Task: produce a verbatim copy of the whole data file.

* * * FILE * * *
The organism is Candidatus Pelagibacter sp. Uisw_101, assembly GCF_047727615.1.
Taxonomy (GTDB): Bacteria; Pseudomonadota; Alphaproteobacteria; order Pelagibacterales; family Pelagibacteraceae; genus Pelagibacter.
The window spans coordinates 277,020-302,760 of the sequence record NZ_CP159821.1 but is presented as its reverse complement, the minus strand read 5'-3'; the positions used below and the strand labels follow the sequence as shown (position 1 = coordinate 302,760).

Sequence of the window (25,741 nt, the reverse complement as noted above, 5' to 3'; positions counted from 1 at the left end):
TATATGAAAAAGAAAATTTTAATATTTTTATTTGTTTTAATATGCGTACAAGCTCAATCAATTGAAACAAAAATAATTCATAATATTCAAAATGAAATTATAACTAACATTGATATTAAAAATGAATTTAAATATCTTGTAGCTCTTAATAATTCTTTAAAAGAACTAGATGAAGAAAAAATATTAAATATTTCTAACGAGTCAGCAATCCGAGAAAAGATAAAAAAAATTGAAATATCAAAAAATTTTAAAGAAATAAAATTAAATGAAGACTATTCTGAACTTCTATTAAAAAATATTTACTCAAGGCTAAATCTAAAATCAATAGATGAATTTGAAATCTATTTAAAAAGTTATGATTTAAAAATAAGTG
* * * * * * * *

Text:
The organism is Candidatus Pelagibacter sp. Uisw_101, assembly GCF_047727615.1.
Taxonomy (GTDB): Bacteria; Pseudomonadota; Alphaproteobacteria; order Pelagibacterales; family Pelagibacteraceae; genus Pelagibacter.
The window spans coordinates 277,020-302,760 of the sequence record NZ_CP159821.1 but is presented as its reverse complement, the minus strand read 5'-3'; the positions used below and the strand labels follow the sequence as shown (position 1 = coordinate 302,760).

Sequence of the window (25,741 nt, the reverse complement as noted above, 5' to 3'; positions counted from 1 at the left end):
TATATGAAAAAGAAAATTTTAATATTTTTATTTGTTTTAATATGCGTACAAGCTCAATCAATTGAAACAAAAATAATTCATAATATTCAAAATGAAATTATAACTAACATTGATATTAAAAATGAATTTAAATATCTTGTAGCTCTTAATAATTCTTTAAAAGAACTAGATGAAGAAAAAATATTAAATATTTCTAACGAGTCAGCAATCCGAGAAAAGATAAAAAAAATTGAAATATCAAAAAATTTTAAAGAAATAAAATTAAATGAAGACTATTCTGAACTTCTATTAAAAAATATTTACTCAAGGCTAAATCTAAAATCAATAGATGAATTTGAAATCTATTTAAAAAGTTATGATTTAAAAATAAGTG